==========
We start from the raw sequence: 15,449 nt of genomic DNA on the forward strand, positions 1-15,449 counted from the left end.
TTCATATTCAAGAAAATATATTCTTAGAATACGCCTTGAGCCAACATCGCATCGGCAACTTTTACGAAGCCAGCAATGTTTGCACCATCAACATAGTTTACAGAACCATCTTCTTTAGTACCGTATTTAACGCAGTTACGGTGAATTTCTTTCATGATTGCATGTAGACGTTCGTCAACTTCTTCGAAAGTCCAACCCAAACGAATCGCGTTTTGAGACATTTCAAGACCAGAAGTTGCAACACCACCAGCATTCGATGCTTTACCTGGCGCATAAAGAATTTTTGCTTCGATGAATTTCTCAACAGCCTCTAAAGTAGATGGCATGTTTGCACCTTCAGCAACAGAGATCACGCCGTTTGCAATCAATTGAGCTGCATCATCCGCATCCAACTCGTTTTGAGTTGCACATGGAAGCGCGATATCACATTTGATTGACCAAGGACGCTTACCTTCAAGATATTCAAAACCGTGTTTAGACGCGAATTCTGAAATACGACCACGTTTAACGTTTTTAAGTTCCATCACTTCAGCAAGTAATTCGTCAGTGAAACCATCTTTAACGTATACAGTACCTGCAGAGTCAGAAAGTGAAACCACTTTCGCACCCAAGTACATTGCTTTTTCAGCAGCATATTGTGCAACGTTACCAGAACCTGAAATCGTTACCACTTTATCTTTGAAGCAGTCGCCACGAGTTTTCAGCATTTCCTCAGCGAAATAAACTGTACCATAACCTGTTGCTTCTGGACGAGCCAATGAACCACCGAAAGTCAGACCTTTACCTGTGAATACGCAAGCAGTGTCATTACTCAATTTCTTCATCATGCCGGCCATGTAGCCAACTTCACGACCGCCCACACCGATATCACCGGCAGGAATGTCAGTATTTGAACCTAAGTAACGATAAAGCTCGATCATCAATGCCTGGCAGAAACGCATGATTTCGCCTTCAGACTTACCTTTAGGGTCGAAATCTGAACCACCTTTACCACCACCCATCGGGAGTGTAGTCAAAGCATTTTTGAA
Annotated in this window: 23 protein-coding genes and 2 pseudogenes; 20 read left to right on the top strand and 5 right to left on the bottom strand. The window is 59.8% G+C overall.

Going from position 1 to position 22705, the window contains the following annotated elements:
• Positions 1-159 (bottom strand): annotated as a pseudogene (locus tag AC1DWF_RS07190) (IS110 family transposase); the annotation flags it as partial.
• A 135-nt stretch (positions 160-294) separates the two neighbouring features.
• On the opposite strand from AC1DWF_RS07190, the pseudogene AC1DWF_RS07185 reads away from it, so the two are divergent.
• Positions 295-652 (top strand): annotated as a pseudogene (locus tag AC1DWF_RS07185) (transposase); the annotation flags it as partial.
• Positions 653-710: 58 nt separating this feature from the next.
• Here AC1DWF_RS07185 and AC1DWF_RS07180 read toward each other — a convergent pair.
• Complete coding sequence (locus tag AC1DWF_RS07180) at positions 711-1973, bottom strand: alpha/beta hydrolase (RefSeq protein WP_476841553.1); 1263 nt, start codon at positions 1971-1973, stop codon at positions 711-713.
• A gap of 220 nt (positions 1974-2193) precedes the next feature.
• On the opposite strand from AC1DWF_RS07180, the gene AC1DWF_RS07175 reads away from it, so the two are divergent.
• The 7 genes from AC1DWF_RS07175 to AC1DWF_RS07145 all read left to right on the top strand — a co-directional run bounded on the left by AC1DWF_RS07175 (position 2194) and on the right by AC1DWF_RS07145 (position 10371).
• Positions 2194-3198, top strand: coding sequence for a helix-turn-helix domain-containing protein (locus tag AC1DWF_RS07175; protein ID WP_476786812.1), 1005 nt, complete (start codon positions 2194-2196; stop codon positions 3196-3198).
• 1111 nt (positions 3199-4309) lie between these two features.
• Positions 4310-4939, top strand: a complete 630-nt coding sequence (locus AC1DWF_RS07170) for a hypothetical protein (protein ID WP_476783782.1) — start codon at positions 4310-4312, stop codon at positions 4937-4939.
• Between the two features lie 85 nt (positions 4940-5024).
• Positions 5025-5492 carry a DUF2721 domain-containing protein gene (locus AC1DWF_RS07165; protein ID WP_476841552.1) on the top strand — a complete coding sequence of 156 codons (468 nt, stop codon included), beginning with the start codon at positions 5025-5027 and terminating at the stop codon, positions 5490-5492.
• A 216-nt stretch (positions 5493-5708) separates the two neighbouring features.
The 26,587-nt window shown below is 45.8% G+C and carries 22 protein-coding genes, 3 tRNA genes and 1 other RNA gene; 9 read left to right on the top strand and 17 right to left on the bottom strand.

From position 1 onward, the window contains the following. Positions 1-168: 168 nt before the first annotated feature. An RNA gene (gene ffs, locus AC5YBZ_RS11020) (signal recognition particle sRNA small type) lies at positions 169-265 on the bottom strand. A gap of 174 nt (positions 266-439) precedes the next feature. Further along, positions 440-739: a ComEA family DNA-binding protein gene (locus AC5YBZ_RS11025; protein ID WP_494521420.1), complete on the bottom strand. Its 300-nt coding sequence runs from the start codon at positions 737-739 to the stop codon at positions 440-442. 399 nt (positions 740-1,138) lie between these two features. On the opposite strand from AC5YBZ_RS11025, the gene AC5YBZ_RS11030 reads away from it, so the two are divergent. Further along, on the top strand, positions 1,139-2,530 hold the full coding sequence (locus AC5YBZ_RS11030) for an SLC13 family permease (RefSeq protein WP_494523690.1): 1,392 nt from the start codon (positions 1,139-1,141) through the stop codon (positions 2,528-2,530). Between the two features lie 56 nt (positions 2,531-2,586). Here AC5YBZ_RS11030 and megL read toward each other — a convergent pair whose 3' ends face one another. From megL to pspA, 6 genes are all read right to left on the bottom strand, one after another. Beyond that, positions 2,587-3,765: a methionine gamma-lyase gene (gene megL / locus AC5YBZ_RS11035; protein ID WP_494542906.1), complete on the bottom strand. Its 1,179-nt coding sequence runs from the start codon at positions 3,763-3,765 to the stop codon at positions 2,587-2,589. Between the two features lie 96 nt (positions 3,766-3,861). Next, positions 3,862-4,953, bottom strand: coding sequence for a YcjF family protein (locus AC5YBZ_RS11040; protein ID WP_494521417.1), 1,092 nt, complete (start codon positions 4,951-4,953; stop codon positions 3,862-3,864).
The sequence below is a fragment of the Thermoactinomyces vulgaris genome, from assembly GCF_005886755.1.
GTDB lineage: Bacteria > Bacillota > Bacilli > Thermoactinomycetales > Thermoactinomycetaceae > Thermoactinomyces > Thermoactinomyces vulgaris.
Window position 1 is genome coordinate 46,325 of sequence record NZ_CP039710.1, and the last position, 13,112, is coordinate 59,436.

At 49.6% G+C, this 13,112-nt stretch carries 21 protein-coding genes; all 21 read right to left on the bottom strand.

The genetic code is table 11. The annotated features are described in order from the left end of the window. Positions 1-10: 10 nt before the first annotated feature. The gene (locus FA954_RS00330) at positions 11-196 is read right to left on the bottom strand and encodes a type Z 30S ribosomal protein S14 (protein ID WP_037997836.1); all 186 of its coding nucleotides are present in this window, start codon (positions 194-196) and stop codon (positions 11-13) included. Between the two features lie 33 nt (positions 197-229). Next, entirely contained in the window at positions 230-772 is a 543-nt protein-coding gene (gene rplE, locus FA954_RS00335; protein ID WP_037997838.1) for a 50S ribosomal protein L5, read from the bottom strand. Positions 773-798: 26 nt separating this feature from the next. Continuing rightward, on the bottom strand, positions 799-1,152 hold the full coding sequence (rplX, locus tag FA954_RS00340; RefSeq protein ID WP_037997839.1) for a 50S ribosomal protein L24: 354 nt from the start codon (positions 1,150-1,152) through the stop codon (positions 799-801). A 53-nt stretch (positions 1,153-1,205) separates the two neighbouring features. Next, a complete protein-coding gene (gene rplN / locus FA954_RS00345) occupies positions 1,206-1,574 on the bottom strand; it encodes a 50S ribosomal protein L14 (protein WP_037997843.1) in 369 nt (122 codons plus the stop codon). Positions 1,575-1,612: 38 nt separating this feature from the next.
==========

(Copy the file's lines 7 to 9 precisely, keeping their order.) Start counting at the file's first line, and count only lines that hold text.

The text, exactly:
• On the opposite strand from AC1DWF_RS07190, the pseudogene AC1DWF_RS07185 reads away from it, so the two are divergent.
• Positions 295-652 (top strand): annotated as a pseudogene (locus tag AC1DWF_RS07185) (transposase); the annotation flags it as partial.
• Positions 653-710: 58 nt separating this feature from the next.